Clinic’s have also been set up for treatment of male infertility using stem cell derived techniques. The main approach has been to inject cytokines and growth factors obtained from platelet-rich plasma (PRP) combined with stem cells obtained (from adipose tissue at liposuction) directly into the testicular tissue. Few results are available but a success rate of 56% has been mentioned in obtaining spermatozoa in the ejaculate from previously azoospermic men (Ozyigit O; personal communication).


Allah SHA, Pasha HF, Abdelrahman AA, Mazen NF. Molecular effect of human umbilical cord blood CD34 – positive and CD34 – negative stem cells and their conjugate in azoospermic mice. Molec. Cellul. Biochem. 2017; 428 (12): 179 – 191.

Bhartiya D, Shaikh A, Anand S, Patel H, Kapoor S, Sriraman K, Parte S, Unni S.  Endogenous, very small embryonic -like stem cells: critical review tharaputic patients and a look ahead. Human Repod. 2016; 23 (1): 41 – 76

Caciki C, Buyrukcu B, Duruksu G, Haliloglu AN, Aksoy A, Isik A, Uludag O, Ustun H, Subasi C, Karaoz E. Recovery of fertility in azoospermic rats after injection of adipose-tissue-derived mesenchymal stem cells: the sperm generation. Biomed. Res. Int. 2013; 529589

Cai YT, Xiong CL, Shen SL, Rao JP, Liu TS, Qiu F. Mesenchymal stem cell-selected factors delayed spermatogenesis injuies induced by busulfan involving intercellular adhesion molecule regulation. Andrologia 2019; 51 (6) e 13285

Cai YT, Xiong CI, Liu TS, Shen SI, Rao JP, Qiu F. Secretions released from mesenchymal stem cells improve spermatogenesis restoration of cytotoxic treatment with busulfan in azoospermic mice. Stem Cells 2021; 53(8):e14144

Cassim MI, Mohamed T. A novel therapy for the treatment of male factor infertility due to non-obstructive azoospermia: A case report. Crescent J. Med. Biol. Scien. 2019; 6 (1): 129-131

Chen H, Tang QL, Wu XY, Xie LC, Lin LM, Ho CY, Ma L. Differentiation of human umbilical cord mesenchymal stem cells into germ like cells in mouse seminiferous tubles. Mol. Med. Reports. 2015; 12 (1) : 819-828.

Chen X, Li C, Chen Y, Xi H, Zhao S, Ma L, Xu Z, Han Z, Zhao J, Ge R, Guc X. Differentiation of human induced pleuripotent stem cells into Leydig-like cells with molecular compounds. Cell Death Dis. 2019; 10:220.

Fang F, Li Z, Zhao Q, Li H, Xiong C. Human induced pleuripotent stem cells and male infertility: an overview of current progress and perspectives. Human Reprod. 2018; 33(2): 188-195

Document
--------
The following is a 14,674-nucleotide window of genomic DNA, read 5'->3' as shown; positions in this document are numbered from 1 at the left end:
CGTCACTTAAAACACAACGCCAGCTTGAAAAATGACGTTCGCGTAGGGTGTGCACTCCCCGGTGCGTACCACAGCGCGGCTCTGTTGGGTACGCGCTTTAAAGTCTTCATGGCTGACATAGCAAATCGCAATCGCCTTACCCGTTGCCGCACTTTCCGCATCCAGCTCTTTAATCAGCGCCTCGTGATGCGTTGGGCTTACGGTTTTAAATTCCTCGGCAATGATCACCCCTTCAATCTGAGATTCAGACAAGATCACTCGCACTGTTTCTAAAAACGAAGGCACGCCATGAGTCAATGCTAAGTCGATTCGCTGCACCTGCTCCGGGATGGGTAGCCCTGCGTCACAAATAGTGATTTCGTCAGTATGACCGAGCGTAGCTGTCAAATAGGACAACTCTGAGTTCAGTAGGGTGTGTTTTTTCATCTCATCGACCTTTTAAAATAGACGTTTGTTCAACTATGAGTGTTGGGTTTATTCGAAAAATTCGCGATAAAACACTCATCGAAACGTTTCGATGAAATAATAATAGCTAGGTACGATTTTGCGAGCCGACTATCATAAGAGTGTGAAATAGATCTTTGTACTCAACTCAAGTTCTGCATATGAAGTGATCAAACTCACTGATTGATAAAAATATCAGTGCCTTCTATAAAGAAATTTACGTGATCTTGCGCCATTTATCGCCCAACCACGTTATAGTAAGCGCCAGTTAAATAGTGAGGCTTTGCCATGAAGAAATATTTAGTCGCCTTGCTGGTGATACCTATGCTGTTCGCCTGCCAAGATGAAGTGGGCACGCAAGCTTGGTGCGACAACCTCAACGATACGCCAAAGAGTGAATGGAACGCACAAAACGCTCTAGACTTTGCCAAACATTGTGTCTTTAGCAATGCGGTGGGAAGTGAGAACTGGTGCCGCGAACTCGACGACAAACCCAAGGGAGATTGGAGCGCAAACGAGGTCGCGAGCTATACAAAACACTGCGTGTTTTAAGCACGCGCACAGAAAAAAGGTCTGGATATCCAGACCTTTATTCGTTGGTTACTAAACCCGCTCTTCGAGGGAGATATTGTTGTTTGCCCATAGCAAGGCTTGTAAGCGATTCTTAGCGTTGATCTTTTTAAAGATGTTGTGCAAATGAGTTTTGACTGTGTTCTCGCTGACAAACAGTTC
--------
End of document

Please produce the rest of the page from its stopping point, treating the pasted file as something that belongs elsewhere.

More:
Fazeli Z, Abedindo A, Omrani MD, Ghaderian SMH. Mesenchymal stem cells (MSCs) therapy or recovery of fertility: a systematic review. Stem Cell Rev. Rep. 2018, 14:1-12.

Friedenstein AJ, Chailakhjan RK, Lalykina KS. The development of fibroblast colonies in monolayer cultures of guinea-pig bone marrow and spleen cells. Cell Tissue Kinet. 1970; 3:393-403.

Gauthier-Fisher A, Hauffman A, Librach CL. Potential use of stem cells for fertility preservation. Andrology 2019; 8(4): 862-878.

Hayashi K, Ohta H, Kurimoto K, Aramaki S, Saitou M. Reconstitution of the mouse germ cell specification pathway in culture by pleuripotent stem cells. Cell 2011; 146: 519-532.

Hayashi K, Ogushi S, Kurimoto K, Shimamoto S, Ohta H, Saitou M. Offspring from oocytes derived from in vitro primordial germ cell-like cells in mice. Science 2012; 338:971-975.

Nikolic A, Volarevic V, Armstrong L, Lako M, Stojkovic M. Primordial germ cells: current knowledge and perspectives. Stem Cell. Int. 2016; 1741072

Rodriguez Gutierrez D, Eid W, Biason-Lauber A. A human gonadal cell model from induced pleuripotent stem cells. Front. Genet. 2018; 9:498

Saitou M, Miyauchi H. Gametogenesis from pleuri-potent stem cells. Science Dis. 2016; 18(6): 721-735

Takahashi K, Yamanaka S. Induction of pleuripotent stem cells from mouse embryotic and adult fibroblast cultures by defined factors. Cell 2006; 126:663-676.

Wang Y, Zhang L, Li Y, Chen L, Wang X, Guo W, Zhang X, Qin G, He SH, Zimmerman A, Liu Y, Kim IL, Weintraub NL, Tang Y. Exosomes/microvesicles from induced pleuripotent stem cells deliver cardio-protective mRNAs and prevent cardiomyacyte apoptosis in the ischemic myocardium. Int. J. Cardiol. 2015; 192:61-69.

Zhou Q, Wang M, Yuan Y, Wang X, Fu R, Wan H, Xie M, Liu M, Guo X, Zheng Y, Feng G, Shi Q, Zhao XY, Sha S, Zhou Q. Complete meiosis from embryonic stem cells-derived germ cells in vitro. Cell Stem cell. 2016; 18:330-340.